I’ve made no secret of my view on this: there is absolutely no doubt in my mind that Vince Cable should have continued in the role he held in 2010 as the party’s shadow chancellor. He is, quite simply, head and shoulders above any of his colleagues when it comes not only to understanding the British economy, but, just as crucially, explaining it in a way that is both credible and distinct from the Tories.

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Conference speeches: Alistair Carmichael – Coalition with Tories is like having a cat

Here is Alistair Carmichael’s speech to Conference morning, strangely devoid of news of his victory at the Lib Dem Disco last night.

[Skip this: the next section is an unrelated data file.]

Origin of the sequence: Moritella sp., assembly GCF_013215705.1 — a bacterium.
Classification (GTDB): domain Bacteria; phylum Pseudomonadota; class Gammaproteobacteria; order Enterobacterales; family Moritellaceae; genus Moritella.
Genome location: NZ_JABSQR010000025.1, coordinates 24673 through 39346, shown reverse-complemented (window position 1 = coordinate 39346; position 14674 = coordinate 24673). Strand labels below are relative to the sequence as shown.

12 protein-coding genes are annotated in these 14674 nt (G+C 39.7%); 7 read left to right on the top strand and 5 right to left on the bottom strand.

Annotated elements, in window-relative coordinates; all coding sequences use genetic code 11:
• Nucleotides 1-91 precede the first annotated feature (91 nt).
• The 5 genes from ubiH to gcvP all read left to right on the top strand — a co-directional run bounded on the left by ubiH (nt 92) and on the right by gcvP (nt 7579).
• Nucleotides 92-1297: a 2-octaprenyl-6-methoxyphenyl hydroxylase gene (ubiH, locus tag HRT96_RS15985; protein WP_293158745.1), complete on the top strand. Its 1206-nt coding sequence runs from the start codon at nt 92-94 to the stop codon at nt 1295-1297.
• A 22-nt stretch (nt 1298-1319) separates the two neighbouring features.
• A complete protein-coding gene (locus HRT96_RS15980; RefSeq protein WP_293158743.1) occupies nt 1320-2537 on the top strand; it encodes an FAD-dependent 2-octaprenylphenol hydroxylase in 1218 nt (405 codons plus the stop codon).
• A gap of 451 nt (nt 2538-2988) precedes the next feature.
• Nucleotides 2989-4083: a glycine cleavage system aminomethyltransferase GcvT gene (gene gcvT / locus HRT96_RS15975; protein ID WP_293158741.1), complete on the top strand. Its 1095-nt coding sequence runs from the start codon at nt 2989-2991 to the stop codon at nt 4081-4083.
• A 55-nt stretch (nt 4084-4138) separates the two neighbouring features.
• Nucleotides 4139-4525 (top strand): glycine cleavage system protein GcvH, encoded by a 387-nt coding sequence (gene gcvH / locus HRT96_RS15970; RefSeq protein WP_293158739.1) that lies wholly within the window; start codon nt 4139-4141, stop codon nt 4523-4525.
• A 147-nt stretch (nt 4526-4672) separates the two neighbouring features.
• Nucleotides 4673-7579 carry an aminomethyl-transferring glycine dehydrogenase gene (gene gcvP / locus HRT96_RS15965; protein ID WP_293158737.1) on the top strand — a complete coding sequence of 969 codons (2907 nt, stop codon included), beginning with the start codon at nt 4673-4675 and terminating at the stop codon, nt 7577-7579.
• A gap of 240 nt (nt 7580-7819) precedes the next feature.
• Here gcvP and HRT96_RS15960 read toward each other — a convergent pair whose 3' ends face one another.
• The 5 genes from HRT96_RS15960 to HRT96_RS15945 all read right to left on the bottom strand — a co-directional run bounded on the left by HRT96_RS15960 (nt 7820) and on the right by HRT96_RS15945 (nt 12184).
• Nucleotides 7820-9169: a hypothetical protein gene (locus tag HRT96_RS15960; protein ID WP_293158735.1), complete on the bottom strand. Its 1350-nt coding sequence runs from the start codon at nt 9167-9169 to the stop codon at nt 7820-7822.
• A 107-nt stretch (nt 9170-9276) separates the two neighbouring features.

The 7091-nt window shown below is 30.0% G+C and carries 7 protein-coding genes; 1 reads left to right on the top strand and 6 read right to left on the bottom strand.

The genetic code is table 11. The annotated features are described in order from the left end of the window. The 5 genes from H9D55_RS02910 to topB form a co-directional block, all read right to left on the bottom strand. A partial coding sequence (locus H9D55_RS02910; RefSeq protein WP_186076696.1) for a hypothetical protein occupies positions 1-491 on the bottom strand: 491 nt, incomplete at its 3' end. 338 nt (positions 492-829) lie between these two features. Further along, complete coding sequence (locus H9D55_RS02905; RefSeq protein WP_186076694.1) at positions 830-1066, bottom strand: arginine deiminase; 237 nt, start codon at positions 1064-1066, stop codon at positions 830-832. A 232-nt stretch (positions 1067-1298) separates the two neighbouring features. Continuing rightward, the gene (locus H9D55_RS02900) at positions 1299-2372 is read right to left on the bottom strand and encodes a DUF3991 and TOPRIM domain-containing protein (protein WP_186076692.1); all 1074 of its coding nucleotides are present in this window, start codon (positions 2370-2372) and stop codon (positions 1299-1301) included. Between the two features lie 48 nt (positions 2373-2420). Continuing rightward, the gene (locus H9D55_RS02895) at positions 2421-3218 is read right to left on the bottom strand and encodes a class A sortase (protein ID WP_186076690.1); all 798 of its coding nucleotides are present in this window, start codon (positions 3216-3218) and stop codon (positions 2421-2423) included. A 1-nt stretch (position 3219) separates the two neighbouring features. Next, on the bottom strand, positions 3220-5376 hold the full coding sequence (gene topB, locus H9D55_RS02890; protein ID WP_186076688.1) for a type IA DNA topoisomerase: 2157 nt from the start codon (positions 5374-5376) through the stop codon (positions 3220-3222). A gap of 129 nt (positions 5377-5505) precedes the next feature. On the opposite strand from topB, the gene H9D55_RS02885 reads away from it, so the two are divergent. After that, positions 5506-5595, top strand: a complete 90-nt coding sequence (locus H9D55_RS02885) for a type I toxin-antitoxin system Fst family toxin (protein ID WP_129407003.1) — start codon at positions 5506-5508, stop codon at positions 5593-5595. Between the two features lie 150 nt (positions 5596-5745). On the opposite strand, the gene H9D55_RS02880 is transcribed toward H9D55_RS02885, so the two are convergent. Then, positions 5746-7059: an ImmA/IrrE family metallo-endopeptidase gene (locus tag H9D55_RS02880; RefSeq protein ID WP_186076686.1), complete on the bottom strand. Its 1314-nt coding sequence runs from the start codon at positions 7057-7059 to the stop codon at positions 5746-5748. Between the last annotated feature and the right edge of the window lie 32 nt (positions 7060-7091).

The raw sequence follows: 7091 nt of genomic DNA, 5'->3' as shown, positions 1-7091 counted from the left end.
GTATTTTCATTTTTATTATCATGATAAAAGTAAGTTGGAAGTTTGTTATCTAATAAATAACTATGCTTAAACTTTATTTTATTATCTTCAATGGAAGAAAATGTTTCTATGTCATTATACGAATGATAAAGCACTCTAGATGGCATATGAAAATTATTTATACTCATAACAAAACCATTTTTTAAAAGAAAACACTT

Good morning conference and welcome back to Glasgow.

It has been quite a year since we last met here.

Last November this was a city united in grief when Police Scotland’s helicopter fell from the sky and crashed into the Clutha Vaults pub at the other end of Argyle Street, killing ten people.  The response from the people of Glasgow at that time was remarkable.   They showed the truth of the slogan that is on the lanyards most of you are wearing today – People Make Glasgow.

In July we hosted the best Commonwealth Games ever.

We saw some truly memorable world class performances.

No sooner was that over than we led the nation and the Commonwealth in commemorating the outbreak of World War One in 1914.

And then we had a referendum.

I confess I am speaking from a text this morning but I think that even without it I might have managed not to do a Miliband and forget to mention it.